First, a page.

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Chickens, Construction and the Common Core: Area Schools Get Ready for Students

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East Montpelier Elementary School has been remodeled, rebuilt and reimagined inside and out. Included in the changes are a new bus loop and a new parent pick-up/drop-off loop.
East Montpelier Elementary School has been remodeled, rebuilt and reimagined inside and out. Included in the changes are a new bus loop and a new parent pick-up/drop-off loop.

By Carla Occaso.
As the calendar creeps closer to the end of August, students and teachers will soon be stashing the flip- flops and breaking out the pencil sharpeners. Are our public schools ready? What’s new? Below are some news tidbits from a random sample of local institutions.
U.S. News & World Report has rated Montpelier High School and Northfield Middle/High School among the top five of Vermont’s 59 high schools. Montpelier ranked second while Northfield ranked fourth. South Burlington High School came in first. Criteria for rankings include scores from advanced placement tests and proficiency in math and reading based on scores from the New England Common Assessment Program (NECAP). These schools have what it takes to prepare students academically.
MHS also has something else of note this year—chickens. Science teacher Tom Sabo reports he has been working with students to incorporate agriculture into the curriculum. According to the Center for Sustainable Systems’ website, www.cssvt.org, Sabo “is a chief architect of a model of service learning that integrates curriculum through a school greenhouse and gardens that provide food for the school system’s lunch program.” He is also the center’s executive director.
And Montpelier’s isn’t the only area school to get a flock of fowl. Barre Town’s school has new feathered friends of its own, too. “The chicken coop is pretty much a work of art,” said Co-Principal Tim Crowley. Crowley explained that teacher Kyle Dubois built the coop with the assistance of volunteers, and added that the accompanying learning opportunities should be fertile. The school also has an extensive garden to support understanding in literacy, art and science. For example, students can sit in the garden and write, or draw or paint about what they observe. Crowley said this kind of learning is based on a successful pilot project at another school.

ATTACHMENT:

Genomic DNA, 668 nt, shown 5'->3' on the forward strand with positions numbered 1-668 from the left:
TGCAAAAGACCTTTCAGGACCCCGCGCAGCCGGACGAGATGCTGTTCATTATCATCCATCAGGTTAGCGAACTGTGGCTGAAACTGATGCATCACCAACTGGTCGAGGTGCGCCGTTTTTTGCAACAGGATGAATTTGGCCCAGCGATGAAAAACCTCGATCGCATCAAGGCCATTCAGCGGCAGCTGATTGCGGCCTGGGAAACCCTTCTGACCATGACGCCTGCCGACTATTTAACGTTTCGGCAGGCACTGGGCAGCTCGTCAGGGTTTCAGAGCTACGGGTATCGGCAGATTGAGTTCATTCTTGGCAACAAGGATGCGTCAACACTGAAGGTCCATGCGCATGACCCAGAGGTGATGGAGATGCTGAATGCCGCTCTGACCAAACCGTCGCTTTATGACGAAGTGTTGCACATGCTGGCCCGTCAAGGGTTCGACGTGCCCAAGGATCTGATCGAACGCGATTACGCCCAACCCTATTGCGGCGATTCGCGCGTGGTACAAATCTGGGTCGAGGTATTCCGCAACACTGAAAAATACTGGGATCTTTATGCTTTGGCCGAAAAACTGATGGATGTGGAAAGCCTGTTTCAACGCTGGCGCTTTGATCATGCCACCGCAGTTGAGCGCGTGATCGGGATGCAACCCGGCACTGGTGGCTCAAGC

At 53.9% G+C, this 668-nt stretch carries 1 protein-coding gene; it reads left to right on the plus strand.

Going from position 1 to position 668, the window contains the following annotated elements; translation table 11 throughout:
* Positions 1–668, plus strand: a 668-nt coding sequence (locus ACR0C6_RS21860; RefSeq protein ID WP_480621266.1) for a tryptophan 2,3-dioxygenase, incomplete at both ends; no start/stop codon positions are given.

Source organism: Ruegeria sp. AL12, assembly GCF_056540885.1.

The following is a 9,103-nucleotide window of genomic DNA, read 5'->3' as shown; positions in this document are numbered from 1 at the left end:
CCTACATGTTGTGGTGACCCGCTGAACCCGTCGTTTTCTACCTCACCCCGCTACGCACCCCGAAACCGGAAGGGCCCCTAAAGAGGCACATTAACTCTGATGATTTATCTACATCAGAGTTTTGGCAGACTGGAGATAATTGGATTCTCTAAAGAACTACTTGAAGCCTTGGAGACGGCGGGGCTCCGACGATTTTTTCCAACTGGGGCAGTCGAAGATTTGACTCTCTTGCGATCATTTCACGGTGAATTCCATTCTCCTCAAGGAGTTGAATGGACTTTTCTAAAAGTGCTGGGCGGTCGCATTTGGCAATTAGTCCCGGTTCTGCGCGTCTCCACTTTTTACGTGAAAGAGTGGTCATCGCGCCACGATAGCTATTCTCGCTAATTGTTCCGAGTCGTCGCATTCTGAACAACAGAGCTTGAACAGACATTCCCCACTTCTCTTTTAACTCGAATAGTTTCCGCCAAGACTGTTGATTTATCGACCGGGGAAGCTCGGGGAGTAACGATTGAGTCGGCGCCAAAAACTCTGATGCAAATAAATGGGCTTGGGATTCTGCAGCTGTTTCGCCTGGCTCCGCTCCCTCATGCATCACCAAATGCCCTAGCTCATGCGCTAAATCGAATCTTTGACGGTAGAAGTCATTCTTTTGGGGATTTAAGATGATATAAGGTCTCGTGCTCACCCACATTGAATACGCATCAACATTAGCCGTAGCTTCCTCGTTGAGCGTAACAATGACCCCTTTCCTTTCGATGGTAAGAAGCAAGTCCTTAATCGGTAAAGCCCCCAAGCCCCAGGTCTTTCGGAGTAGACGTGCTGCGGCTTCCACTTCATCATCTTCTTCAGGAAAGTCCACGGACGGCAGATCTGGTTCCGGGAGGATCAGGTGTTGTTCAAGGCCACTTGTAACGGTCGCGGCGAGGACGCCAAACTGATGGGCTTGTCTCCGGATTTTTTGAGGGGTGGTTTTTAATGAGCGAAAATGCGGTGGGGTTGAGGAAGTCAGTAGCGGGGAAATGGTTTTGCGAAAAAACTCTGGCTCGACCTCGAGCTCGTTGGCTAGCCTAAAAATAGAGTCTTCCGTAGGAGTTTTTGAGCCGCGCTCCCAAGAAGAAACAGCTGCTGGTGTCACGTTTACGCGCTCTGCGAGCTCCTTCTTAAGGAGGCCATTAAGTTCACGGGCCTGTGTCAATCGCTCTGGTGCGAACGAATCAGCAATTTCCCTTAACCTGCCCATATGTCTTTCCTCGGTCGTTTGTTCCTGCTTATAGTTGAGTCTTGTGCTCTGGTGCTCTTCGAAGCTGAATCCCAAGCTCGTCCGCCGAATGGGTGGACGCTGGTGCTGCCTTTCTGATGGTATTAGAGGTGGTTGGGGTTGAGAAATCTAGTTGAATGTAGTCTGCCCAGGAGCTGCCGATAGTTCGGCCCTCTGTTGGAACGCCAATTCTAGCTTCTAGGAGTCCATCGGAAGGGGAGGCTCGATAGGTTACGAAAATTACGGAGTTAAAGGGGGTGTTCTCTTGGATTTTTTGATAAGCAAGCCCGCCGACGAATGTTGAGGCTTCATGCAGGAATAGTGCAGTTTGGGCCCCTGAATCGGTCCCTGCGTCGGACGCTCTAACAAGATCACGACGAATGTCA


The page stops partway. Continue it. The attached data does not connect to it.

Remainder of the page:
In addition, Barre Town is tackling new national education standards. “We’re redoubling our efforts to focus on the Common Core. It is real. It is a rigorous standard and will require a new effort on the part of teachers, kids and parents,” Crowley said, adding that “schools are faced with having to rise to a different form of instruction and more frequent assessment.” He sounded ready for the challenge.
Spaulding High School is meanwhile getting lights at last on its football field. The lights have been on the school’s wish list since it was built fifty years ago, according to Interim Principal Brenda Waterhouse. Volunteers played a big role in accomplishing the task.
Waterhouse will serve in her interim position while Principal Tom Sedore is out with medical issues, she said, turning to another development. She herself is not new to Spaulding: she has been there since 2003, when she arrived as a math teacher.
At East Montpelier Elementary School, an $8 million dollar construction project is to be completed in mid-August. In addition to adding a new wing with classrooms, and music and art rooms, Wright and Morrissey, Inc., of South Burlington have installed a new cafeteria, kitchen and library—the gymnasium formerly doubled as the dining area. Every other corner of the school has been refurbished and repainted as well. When The Bridge visited the school on July 25, ceilings and floors on the new addition had exposed pipes and wires, but project superintendent Richard Hallstrom vowed that the work will be done on time.
And finally, the Mad River Valley will see some changes, too.Fayston Elementary is getting a slew of new iPads—one per student—for fifth and sixth graders. Outside the building, a design-and-build class from Waitsfield’s Yestermorrow School is installing a new playground, featuring a hillside platform and slide, reports Principal Jean Berthiaume.
All in all, area public schools seem ready, inside and out, to welcome their students.